Story & Photos
by Dan Davidson
Break-up on the Yukon River in front of Dawson occurred as 9:42 on a misty May 1 Tuesday morning. This is six days earlier than last year, but well within the range of normal breakup times and about five days from when the Klondike River cleared out at the confluence.
Workers in the Dänojà Zho Cultural Centre were alerted by Victor Henry when they arrived that he was certain the ice would soon go.
“The first thing I saw,” said Glenda Bolt, “was Victor Henry’s face in the window with a big smile on his face, saying, ‘It’s gonna go!’”
He has been walking up and down the dike for hours, and he was sure. Bolt and her co-worker, Kylie Van Every, made tea for few people and then stood on the deck and watched the river.
Bolt phone the IODE’s Joyce Caley and told her to be ready for a second call.
She also told her not to bring her ladder, because there was one at the centre.
The octogenarian official timekeeper for the ice pool has been known to cycle down to the centre from her Fifth Avenue home with a ladder strapped to the carrier of her bike.
About a half hour later Victor called out that it as moving.
“It was. It was the whole giant sheet (that the tripod was on). That giant sheet was braking up right to the very foot of the tripod. It was sitting there and sitting there, and then it did the long, slow pull and then snap!”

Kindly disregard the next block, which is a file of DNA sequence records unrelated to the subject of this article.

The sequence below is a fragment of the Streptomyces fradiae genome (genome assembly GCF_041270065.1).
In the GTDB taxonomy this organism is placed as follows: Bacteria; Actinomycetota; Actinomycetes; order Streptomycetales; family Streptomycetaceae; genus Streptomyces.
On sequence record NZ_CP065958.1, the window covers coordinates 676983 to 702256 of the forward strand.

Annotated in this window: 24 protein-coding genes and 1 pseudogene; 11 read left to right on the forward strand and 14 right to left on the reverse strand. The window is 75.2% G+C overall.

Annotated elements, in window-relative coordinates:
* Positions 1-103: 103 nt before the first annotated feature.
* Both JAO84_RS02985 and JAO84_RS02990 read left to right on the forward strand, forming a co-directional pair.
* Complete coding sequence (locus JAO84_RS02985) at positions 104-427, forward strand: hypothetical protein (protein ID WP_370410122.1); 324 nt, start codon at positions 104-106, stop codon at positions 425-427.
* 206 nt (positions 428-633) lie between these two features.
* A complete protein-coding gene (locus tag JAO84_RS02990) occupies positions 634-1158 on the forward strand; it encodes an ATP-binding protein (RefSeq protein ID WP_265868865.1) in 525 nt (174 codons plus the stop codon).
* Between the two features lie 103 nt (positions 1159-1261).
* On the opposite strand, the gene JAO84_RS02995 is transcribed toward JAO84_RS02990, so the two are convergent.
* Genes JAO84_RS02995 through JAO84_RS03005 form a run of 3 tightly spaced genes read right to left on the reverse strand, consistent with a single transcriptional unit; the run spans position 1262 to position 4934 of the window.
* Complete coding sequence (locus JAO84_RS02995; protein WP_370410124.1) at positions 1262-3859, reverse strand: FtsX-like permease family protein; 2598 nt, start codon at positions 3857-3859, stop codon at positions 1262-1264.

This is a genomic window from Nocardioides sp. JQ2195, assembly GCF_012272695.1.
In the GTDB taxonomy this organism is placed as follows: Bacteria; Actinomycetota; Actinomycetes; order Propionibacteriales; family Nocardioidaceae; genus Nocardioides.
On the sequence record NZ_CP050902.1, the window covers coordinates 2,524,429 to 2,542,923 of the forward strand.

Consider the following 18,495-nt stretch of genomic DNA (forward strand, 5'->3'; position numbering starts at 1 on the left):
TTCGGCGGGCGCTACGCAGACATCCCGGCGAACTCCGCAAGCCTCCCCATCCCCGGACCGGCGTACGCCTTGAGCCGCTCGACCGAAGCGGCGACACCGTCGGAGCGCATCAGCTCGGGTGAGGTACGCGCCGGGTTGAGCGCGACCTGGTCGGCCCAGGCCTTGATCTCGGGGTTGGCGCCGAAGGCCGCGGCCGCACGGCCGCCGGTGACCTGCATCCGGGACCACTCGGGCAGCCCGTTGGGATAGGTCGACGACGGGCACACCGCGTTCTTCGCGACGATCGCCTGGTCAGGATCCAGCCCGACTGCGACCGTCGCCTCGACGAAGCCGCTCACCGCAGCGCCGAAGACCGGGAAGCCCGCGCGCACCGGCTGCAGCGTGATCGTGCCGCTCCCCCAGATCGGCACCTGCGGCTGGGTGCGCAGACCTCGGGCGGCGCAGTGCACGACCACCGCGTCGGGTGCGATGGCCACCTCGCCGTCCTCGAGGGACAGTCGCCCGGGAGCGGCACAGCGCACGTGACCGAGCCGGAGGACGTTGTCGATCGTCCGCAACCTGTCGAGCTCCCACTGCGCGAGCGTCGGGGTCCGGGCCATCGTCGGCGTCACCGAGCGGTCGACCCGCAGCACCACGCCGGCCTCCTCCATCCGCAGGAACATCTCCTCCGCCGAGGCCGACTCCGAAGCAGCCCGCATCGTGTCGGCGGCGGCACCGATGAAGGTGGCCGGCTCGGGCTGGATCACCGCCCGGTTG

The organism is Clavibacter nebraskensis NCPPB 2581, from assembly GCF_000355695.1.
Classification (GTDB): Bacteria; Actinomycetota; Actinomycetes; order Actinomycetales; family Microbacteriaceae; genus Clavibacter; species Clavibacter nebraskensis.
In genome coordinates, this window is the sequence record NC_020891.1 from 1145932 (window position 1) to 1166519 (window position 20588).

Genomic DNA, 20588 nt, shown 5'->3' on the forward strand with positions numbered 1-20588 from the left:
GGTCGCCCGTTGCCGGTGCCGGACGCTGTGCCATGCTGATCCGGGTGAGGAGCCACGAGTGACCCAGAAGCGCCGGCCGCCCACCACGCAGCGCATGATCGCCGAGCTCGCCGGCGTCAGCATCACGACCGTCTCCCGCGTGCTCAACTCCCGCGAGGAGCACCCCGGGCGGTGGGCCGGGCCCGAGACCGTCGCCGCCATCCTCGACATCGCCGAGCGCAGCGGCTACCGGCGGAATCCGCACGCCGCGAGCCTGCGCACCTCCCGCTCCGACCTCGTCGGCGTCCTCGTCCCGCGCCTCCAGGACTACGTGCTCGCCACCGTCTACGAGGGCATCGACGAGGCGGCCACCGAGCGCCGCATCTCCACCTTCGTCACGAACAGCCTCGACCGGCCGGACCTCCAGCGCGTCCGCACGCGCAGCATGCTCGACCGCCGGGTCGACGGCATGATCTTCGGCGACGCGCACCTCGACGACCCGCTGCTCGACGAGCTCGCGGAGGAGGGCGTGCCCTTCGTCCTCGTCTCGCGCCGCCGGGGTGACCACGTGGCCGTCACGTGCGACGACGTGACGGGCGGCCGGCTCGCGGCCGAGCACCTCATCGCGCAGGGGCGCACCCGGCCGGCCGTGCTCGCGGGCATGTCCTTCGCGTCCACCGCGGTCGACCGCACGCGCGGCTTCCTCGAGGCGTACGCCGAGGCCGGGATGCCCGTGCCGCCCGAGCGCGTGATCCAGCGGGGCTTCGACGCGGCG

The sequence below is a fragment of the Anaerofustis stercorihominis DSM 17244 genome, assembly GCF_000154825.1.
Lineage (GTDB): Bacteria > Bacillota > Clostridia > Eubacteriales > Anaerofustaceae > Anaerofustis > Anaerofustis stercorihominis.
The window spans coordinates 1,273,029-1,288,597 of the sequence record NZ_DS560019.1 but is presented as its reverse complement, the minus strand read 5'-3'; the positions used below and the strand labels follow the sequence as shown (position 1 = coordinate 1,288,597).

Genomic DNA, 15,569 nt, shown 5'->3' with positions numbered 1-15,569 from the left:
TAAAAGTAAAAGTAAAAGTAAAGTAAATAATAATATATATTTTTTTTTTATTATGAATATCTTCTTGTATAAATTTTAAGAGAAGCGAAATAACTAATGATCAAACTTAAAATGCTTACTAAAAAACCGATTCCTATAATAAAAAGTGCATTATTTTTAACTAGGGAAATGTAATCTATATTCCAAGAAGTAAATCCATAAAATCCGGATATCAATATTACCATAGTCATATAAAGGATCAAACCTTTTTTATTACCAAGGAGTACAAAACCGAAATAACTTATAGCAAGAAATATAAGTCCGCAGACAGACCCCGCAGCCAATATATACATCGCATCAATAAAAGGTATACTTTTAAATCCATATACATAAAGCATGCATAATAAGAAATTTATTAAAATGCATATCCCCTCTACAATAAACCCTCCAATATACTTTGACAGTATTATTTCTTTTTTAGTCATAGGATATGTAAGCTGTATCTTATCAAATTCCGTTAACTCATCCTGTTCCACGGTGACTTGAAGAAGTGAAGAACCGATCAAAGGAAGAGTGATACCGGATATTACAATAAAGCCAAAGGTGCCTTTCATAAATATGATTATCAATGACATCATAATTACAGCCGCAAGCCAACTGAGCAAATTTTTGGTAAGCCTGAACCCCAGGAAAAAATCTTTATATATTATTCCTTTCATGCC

That was the cable from the tripod tripping the wire that led to the clock mounted on the building where they were standing.
Bolt quickly phoned Caley and then Fire Chief Jim Regimbal, who triggered the fire alarm from city hall.
“We all went out there and we had a good old time calling people and hollering out.”
Bolt said she noticed quite a few people either calling or texting on cell phones this year, getting the word around town even before the siren sounded.
Within minutes there were crowds lining the dike from the old CIBC building and down towards the ferry landing.
The excitement lasted for the better part of an hour, and there was some slight concern when it was clear that there was a bit of a jam down towards Moosehide, but the water in the river is low for this time of year and any backwash from a jam seemed unlikely.
Caley arrived and Bolt helped her take down the clock, verifying the time from its stopped hands.
Caley had to wait until she collected the day’s mail before making any announcements. The tickets that had been sold in Carmacks had not yet arrived and they needed to be tabulated to see if any one had picked a time closer to the one she already knew about.
It turned out they had not, and so Dawson’s Mandy Johnson was the declared the winner of approximately $3700.00 later in the afternoon.
Joyce Caley said it wasn’t a very exciting break-up, but agreed that safe is better than dramatic.